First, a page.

Faculté des sciences

Determinants of seasonal feeding of the generalist snail Arianta arbustorum at six sites dominated by Senecioneae

Hägele, Bernd F. ; Rahier, Martine

In: Oecologia, 2001, vol. 128, no. 2, p. 228-236

We investigated the diet constituents of Arianta arbustorum by means of faecal analysis and regressed their quantity on the availability and quality of food plants. We studied six sites, all dominated by plants from the Asteraceae tribe Senecioneae, early and later in the growing season, predicting that the snail's food choice would be determined by the presence of the different secondary... Plus

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    Summary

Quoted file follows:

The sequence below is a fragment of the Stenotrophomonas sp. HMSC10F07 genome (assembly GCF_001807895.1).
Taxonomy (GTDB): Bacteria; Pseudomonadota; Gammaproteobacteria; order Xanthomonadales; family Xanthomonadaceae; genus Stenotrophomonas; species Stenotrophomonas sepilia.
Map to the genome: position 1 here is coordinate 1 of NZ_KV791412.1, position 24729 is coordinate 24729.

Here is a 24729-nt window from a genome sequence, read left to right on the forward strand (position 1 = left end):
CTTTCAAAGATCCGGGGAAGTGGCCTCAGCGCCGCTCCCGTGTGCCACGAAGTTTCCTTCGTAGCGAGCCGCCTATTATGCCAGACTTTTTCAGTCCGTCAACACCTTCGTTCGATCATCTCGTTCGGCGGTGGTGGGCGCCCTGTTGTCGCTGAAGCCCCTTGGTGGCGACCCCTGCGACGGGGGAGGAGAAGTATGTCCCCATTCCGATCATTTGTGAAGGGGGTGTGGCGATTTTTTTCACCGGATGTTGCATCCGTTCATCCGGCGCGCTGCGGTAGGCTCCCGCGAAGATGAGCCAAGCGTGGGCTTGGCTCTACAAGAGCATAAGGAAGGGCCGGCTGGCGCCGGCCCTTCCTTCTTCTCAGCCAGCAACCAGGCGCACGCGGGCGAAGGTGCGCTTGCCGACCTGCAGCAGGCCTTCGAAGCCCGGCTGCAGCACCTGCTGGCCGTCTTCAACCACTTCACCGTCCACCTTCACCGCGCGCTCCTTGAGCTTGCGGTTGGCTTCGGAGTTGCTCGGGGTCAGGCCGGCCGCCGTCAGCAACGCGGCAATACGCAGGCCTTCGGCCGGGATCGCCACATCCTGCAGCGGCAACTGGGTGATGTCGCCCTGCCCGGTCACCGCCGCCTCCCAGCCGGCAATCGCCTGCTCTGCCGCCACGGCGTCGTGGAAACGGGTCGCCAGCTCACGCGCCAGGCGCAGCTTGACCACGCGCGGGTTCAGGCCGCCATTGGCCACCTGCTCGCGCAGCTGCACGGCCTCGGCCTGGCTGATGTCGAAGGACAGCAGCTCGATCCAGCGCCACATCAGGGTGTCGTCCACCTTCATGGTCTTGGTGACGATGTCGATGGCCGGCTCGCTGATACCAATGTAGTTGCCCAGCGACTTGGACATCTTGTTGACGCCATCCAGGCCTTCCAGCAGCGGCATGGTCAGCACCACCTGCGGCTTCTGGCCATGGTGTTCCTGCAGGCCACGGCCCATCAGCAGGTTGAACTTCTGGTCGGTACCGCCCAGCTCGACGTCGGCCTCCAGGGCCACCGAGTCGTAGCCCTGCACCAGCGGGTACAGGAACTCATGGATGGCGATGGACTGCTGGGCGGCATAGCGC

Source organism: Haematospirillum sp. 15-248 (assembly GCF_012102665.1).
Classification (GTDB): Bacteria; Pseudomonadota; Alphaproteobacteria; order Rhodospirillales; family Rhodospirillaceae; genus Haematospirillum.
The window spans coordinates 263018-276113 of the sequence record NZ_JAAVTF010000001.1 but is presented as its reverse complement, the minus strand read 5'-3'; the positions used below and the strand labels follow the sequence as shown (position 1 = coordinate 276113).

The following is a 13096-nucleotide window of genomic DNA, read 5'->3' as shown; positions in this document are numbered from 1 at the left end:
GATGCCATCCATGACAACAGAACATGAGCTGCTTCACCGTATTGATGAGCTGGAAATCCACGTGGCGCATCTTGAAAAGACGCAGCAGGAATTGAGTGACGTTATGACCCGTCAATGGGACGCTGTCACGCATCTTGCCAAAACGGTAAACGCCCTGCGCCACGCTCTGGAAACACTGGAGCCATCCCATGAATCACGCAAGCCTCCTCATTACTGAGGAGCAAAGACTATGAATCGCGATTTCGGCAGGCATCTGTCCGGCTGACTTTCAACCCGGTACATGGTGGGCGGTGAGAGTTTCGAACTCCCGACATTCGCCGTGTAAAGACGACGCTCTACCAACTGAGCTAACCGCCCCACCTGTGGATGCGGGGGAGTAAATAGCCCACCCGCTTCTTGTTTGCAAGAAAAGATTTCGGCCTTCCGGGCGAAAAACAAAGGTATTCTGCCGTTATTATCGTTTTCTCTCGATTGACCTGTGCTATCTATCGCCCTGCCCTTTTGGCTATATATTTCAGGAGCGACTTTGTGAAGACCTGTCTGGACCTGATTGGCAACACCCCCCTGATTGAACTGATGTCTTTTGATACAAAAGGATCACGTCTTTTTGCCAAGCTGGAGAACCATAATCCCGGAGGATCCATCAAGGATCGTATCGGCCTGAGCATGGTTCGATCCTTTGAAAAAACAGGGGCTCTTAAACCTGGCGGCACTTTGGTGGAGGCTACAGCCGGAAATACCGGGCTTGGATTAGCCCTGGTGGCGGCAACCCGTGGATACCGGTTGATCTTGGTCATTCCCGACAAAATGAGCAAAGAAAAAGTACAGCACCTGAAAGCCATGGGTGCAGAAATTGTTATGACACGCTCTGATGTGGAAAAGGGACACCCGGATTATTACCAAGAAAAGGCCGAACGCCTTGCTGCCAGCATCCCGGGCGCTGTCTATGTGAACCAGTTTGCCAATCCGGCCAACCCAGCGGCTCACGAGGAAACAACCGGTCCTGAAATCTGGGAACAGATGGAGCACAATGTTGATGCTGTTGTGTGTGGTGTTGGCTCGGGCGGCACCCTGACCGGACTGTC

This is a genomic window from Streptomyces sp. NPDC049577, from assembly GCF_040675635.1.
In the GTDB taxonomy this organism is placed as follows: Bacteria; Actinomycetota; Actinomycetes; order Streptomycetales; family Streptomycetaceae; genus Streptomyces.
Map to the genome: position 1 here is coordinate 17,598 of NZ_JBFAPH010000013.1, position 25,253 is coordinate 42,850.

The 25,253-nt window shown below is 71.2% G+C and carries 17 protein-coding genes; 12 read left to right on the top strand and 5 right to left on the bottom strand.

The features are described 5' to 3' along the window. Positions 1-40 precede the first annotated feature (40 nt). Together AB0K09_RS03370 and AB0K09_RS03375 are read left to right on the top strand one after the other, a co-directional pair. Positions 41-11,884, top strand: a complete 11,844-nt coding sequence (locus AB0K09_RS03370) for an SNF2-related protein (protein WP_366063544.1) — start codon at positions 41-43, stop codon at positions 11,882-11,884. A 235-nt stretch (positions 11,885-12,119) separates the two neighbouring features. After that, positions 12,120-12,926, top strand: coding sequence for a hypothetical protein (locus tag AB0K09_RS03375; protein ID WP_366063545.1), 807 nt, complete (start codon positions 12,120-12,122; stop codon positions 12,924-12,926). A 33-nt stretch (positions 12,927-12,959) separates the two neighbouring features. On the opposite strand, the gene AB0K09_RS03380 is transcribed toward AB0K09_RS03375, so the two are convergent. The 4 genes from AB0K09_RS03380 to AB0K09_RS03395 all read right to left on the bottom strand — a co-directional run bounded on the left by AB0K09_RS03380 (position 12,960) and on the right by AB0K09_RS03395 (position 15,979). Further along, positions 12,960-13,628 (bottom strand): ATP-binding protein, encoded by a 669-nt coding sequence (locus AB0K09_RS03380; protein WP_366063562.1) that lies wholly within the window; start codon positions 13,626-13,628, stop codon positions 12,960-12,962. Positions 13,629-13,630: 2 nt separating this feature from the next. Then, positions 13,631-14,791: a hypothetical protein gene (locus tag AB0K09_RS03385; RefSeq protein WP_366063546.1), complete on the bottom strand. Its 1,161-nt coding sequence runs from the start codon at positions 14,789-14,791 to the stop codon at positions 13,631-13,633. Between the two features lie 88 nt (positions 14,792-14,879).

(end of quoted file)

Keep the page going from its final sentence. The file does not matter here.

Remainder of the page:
We investigated the diet constituents of Arianta arbustorum by means of faecal analysis and regressed their quantity on the availability and quality of food plants. We studied six sites, all dominated by plants from the Asteraceae tribe Senecioneae, early and later in the growing season, predicting that the snail's food choice would be determined by the presence of the different secondary compounds found in the Senecioneae. The snails consumed less green plant material and more leaf litter in May than in July. Plant water and nitrogen content were higher in May. For the May samples, regressions were only significant at sites that excluded Adenostyles alliariae and Adenostyles alpina; in July, the regression fit was higher at all sites. Of the measured plant parameters, only quantity (availability) was a consistently significant variable in the regressions. Circumstantial evidence suggested that plant secondary compounds had a major influence on snail food choice: fresh-plant consumption increased over the season, as the concentration of many secondary compounds decreased; both plant availability and quality could only explain about half of the observed variation in snail feeding, which argues for other hidden factors influencing snail feeding; the dynamics of feeding of the various senecionean plants were such that A. alliariae and Senecio sp. had a seasonal acceptance whereas Petasites albus was always and A. alpina never accepted, and, finally, the detection of a number of snail-deterrent fractions in A. alpina leaves, a plant which was never found to be consumed in this study.